After another night in our cozy little room we got out into the gym and the heat wave almost knocked us over. It seems it will be a grand day in Bauan today.
We are getting good at doing the oatmeal porridge based on heated water and mixing in fruit and natural sweeteners. With another breakfast for champions under the belt it was time to review yesterday’s training.
We had filmed a long sequence with GM and Getchin yesterday and we looked at it a couple of times to recap the DAS system of empty hand. Then we got up and spent the next half hour walking though different parts of the training so far. Five to nine we started on another two hours session.
We are constantly getting more grip of the system and seeing how it’s integrated into the different aspects of the art. It’s hard though to not fall back on old knowledge and patterns when you speed up and get stressed. It’s a good test to see where you’re basic moves come from. Just go all in and speed speed speed it up. You’ll soon enough know.
Training on the linoleum floor barefooted have left me with rather thin-skinned feet. Combine that with the Bambi feeling you get when you swirl around on your own sweat. Footwork drills tends to end in mopping midway to make sure I don’t hurt myself or anyone else.
I also mentioned that we are getting sore-handed from the sticks, but I guess that was just a bluff. ‘Cause today we are fine and all the conditioning we needed was the last couple of days.
GM is good at explaining why he’s made his system as it is. He has his heritage, but the DAS system is his own complete package. It’s nice to hear the founders thoughts and to hear how he got his ideas for the system.
After training GM and his daughter Cydel took us to Tagaytay, a city up in the mountains with a great view of the worlds smallest volcano. It has been a long and great day today, hope I can give it due credit with words.
We left the house in the little truck we got picked up with last Sunday. There were a large aluminum plate in the back together with a lot of smaller pieces. Our first stop was at the house where all the blades sold by GM is made. GM has an employee who makes all the blades, both trainers and live-blades. Carlos is the gentleman’s name and he’s been a weapon maker all his life. There are many Arnisadors who have good looking weapons bought on a camp somewhere. Track the weapon back through middlemen and shipping and at last you stand behind the house of a man like Carlos who all day, all week, all year, a whole lifetime produces these blades. With tools that hasn’t been used in Western Europe in decades he makes those shiny blades we can’t get enough of (or what, Ronni?)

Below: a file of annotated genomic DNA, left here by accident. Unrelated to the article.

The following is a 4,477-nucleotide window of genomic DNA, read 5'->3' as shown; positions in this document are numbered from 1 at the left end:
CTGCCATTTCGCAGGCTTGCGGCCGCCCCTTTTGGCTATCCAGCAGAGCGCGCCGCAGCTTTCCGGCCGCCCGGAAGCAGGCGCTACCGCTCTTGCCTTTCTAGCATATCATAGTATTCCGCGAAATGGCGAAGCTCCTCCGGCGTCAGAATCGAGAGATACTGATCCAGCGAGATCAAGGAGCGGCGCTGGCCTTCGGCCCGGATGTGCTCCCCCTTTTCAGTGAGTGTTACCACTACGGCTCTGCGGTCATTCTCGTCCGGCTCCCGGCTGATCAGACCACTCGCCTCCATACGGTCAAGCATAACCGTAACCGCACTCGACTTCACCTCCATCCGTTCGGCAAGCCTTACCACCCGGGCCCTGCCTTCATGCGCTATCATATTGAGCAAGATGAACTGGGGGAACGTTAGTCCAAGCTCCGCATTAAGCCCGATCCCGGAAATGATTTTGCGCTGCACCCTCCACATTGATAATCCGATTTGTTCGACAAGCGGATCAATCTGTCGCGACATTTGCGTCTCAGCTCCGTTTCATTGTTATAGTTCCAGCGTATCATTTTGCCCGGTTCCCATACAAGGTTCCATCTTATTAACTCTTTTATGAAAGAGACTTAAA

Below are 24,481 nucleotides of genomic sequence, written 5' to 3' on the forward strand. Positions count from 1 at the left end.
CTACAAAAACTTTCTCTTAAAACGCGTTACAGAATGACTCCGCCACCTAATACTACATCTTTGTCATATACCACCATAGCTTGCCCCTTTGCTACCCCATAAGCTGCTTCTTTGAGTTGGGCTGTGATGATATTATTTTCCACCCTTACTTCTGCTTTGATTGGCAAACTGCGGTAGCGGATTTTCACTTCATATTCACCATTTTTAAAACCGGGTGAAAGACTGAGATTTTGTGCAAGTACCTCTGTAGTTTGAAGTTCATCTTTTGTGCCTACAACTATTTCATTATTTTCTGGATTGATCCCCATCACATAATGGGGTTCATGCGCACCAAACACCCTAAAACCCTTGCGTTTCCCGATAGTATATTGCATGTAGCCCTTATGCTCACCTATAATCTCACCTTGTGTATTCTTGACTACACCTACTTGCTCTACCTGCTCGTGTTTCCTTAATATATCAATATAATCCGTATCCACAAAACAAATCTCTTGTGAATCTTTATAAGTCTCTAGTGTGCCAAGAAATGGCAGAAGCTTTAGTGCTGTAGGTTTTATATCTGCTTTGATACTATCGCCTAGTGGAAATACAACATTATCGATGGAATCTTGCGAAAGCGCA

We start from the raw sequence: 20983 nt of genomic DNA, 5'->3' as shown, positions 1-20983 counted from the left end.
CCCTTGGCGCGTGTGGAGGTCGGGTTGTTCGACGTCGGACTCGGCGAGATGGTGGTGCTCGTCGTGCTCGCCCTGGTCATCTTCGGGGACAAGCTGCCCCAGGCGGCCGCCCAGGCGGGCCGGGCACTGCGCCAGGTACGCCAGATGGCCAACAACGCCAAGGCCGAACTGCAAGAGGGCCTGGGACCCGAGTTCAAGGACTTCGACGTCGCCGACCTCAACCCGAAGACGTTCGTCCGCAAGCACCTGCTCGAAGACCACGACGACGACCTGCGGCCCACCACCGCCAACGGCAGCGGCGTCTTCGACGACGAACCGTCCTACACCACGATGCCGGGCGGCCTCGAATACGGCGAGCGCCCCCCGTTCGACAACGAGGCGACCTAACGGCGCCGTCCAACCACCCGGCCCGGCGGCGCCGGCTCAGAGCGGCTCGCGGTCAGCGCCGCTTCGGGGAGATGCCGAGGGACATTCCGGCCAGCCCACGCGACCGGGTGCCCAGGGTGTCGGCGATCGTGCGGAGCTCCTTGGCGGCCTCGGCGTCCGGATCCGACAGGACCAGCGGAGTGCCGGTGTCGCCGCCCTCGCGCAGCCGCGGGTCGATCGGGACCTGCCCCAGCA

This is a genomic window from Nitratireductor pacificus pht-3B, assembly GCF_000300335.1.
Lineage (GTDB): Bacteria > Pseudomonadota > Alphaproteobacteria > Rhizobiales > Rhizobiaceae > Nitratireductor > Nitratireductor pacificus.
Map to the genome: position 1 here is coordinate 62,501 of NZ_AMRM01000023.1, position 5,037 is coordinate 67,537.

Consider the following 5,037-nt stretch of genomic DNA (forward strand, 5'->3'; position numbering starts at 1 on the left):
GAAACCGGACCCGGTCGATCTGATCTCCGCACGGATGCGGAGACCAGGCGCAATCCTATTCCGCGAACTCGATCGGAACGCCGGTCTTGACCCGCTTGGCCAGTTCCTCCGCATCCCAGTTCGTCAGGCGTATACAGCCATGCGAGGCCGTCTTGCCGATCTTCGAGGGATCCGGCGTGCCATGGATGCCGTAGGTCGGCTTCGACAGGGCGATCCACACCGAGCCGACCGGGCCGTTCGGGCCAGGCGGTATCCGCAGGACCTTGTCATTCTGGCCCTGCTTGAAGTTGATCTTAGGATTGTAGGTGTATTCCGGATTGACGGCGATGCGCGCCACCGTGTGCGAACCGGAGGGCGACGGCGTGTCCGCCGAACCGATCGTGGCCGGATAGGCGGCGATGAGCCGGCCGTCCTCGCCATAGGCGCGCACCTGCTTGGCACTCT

We got to see the raw material for the handles, the ironwood tree known as Kamagong. It’s hard to get good Kamagong pieces as there cannot be any cracks into the handles. Aluminum is a pretty constant and easy accessible raw material, it’s harder with the natural part of the production requirements.
From Carlos we went on to lunch. We stopped at a place who claimed to have the “towns best food”, so I guess that gotta count for something. Turns out GM has relations with the owners and we asked if they have the local speciality, the “Bone marrow soup” – Bulalo. They did! And it was sooooo gooooood. A large piece of meat and a big bone cooked together with vegetables. Served with rice and a chili that burnt my lips of on the first taste. I cut back on the chili and ate to my hearts delight. Both Katja and I purred like kittens while eating. I guess it’s the same as being served in a lot of Norwegians homes these days, but here we still enjoy about 28 degrees.
From the towns best food we sat course for Tagaytay. It’s about an hours drive and we sat in the back and just soaked in the views and the atmosphere. As previously mentioned is it few of us tourists around here and it’s not a city like every other here. Manila can be compared to any other large city in these parts of the world, but the countryside in any country has its own flavor and style. We saw a man walking along the road with a huge karambit hanging from the belt. A farmer walking with his tool. A tool we train with to master as a weapon. Not to mention the meat handlers, but I’ll come back to those.